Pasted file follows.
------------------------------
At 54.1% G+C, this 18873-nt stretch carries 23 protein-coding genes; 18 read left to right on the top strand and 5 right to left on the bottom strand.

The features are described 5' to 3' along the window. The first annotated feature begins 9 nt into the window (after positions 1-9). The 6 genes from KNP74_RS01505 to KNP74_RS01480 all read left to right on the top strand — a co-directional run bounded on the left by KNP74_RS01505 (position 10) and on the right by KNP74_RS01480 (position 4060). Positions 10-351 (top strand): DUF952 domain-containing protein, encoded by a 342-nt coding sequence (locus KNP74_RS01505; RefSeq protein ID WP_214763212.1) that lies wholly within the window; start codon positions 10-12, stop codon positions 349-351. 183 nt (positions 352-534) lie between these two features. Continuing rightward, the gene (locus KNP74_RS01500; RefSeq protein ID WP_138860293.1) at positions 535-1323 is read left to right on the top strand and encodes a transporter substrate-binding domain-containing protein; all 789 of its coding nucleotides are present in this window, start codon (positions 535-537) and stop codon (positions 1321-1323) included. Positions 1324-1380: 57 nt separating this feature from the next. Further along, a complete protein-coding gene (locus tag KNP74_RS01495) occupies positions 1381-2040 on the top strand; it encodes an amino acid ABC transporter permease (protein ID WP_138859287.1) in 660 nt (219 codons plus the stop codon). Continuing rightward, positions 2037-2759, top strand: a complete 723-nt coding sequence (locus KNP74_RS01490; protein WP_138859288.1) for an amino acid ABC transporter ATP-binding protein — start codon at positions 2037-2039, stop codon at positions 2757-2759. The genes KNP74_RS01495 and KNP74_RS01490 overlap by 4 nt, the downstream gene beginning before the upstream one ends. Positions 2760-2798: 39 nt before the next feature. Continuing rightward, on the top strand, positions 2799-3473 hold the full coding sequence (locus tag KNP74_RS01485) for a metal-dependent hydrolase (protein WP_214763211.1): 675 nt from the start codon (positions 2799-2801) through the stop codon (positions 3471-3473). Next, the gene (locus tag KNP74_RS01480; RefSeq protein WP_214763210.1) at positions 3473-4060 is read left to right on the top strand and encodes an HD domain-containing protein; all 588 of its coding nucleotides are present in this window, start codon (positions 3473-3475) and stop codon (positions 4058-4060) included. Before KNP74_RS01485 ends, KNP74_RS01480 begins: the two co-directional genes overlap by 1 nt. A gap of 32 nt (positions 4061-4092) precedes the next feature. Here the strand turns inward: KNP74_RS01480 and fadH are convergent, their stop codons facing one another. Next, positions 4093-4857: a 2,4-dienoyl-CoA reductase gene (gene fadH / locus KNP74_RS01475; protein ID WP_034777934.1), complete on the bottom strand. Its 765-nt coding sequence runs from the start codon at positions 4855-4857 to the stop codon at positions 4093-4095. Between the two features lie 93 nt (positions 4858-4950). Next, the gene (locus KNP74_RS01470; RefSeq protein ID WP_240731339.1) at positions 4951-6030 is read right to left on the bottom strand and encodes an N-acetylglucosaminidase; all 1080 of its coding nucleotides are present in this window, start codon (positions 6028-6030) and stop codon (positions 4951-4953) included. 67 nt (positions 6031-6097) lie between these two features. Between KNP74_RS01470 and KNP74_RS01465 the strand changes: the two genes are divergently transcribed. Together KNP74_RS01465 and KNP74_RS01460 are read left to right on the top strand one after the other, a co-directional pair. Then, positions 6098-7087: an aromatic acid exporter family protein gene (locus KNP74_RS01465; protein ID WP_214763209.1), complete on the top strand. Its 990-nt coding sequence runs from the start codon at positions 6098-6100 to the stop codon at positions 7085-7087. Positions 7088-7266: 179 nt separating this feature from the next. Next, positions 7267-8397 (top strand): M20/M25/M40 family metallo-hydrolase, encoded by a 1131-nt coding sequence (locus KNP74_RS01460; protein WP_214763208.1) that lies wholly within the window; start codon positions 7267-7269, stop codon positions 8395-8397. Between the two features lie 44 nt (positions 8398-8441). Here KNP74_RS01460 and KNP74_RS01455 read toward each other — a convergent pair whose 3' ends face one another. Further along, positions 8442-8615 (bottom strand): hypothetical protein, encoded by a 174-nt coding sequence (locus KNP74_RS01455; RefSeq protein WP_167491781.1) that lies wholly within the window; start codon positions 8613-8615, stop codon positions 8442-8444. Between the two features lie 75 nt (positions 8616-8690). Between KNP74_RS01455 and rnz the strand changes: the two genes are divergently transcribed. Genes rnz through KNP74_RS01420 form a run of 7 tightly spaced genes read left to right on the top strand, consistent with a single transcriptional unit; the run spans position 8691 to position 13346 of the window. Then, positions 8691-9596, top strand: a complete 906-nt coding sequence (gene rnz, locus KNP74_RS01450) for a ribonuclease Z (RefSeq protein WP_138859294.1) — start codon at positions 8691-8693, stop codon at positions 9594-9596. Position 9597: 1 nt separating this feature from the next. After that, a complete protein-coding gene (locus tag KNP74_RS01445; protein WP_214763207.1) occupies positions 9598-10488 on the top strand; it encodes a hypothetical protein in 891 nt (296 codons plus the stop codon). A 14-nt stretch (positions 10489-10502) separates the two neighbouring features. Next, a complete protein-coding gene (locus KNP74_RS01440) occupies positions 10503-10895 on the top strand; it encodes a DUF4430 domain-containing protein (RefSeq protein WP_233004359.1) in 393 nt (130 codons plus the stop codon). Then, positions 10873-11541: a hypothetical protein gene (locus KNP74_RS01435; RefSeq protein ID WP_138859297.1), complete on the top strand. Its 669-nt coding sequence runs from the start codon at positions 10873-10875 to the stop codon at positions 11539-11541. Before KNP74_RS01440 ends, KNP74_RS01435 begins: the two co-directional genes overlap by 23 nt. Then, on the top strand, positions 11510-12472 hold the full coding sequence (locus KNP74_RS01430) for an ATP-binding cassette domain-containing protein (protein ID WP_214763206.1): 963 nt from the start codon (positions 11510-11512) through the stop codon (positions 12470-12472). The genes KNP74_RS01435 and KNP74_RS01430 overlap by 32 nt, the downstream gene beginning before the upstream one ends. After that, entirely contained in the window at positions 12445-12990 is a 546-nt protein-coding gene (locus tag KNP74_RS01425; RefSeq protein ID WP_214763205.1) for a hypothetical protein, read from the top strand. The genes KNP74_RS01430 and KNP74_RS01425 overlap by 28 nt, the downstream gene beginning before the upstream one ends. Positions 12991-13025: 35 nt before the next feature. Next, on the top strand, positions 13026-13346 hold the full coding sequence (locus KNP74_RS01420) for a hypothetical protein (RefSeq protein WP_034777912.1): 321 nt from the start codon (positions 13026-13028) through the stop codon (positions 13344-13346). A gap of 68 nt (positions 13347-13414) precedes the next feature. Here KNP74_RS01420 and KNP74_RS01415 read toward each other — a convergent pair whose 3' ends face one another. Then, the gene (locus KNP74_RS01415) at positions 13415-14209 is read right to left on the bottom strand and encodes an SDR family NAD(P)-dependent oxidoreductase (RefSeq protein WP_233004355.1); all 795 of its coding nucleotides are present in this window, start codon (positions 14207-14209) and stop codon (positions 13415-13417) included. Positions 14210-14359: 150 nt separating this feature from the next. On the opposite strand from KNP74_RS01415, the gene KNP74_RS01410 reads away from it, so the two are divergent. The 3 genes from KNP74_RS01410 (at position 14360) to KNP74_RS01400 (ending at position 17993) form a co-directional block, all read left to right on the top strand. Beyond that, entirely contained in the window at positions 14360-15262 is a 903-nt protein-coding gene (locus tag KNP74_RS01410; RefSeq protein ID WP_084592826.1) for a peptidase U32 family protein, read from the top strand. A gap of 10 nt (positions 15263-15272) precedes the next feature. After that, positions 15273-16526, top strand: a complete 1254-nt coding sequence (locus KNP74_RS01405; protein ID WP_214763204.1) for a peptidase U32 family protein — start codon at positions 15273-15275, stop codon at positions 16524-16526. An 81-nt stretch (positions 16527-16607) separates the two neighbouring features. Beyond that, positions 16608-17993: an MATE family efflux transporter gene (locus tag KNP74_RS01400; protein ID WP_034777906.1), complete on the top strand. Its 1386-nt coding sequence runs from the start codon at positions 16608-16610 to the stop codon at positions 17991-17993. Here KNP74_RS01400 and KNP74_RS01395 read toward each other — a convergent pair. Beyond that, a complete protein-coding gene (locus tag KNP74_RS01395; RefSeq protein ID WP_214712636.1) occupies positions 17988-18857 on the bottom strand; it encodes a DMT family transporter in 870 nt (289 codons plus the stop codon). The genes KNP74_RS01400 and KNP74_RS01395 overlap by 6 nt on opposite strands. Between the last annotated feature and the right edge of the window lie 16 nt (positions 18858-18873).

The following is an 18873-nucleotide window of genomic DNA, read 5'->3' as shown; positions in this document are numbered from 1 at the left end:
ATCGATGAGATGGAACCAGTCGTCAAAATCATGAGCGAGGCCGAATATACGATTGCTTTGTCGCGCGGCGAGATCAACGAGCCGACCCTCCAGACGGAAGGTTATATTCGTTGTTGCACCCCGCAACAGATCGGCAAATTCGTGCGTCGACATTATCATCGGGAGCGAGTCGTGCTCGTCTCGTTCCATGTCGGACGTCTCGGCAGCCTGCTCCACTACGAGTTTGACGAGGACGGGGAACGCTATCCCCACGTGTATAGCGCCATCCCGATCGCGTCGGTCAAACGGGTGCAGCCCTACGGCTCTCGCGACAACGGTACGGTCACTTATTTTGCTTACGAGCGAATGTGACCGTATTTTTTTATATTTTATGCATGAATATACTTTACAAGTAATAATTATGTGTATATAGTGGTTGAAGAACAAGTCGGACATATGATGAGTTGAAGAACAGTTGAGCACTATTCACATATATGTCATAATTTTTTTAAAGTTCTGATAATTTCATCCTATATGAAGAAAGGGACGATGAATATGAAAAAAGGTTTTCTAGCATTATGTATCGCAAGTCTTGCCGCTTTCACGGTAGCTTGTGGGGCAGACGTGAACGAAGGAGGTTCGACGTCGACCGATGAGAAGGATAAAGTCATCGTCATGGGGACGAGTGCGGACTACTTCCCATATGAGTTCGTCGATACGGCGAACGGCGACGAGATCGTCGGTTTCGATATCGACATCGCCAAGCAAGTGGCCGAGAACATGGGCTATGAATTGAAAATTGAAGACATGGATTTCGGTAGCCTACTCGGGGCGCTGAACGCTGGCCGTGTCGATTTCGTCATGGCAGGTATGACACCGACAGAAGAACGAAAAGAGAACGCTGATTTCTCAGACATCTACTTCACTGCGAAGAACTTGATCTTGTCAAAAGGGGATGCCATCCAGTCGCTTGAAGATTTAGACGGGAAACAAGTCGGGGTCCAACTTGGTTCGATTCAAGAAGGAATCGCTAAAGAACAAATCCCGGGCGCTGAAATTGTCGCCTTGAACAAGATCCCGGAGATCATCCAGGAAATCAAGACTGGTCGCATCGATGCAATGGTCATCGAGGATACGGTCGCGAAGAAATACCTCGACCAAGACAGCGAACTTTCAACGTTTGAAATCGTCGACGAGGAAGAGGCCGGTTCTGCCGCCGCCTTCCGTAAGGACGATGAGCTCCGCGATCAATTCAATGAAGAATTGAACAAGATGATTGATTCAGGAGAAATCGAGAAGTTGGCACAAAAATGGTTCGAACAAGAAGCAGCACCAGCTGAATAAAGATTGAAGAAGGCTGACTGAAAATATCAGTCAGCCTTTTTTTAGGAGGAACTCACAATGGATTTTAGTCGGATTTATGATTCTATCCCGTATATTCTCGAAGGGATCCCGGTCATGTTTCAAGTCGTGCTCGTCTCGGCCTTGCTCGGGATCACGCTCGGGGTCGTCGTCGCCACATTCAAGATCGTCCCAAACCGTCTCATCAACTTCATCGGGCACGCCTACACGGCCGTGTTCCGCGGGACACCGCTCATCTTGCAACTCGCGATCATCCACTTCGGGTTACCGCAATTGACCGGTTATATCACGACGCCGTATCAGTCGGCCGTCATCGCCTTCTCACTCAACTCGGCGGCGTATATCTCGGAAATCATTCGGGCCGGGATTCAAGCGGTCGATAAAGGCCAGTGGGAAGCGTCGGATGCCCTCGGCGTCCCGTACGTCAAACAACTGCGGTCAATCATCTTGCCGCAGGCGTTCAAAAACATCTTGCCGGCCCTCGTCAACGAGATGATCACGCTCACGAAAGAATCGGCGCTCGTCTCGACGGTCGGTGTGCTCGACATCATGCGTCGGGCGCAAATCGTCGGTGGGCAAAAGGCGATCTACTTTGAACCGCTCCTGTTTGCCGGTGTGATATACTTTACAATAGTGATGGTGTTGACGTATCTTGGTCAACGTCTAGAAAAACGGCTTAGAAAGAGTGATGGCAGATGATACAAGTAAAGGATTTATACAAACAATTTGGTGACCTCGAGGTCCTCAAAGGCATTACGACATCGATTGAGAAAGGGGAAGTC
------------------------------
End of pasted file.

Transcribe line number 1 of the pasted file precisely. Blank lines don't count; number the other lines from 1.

At 54.1% G+C, this 18873-nt stretch carries 23 protein-coding genes; 18 read left to right on the top strand and 5 right to left on the bottom strand.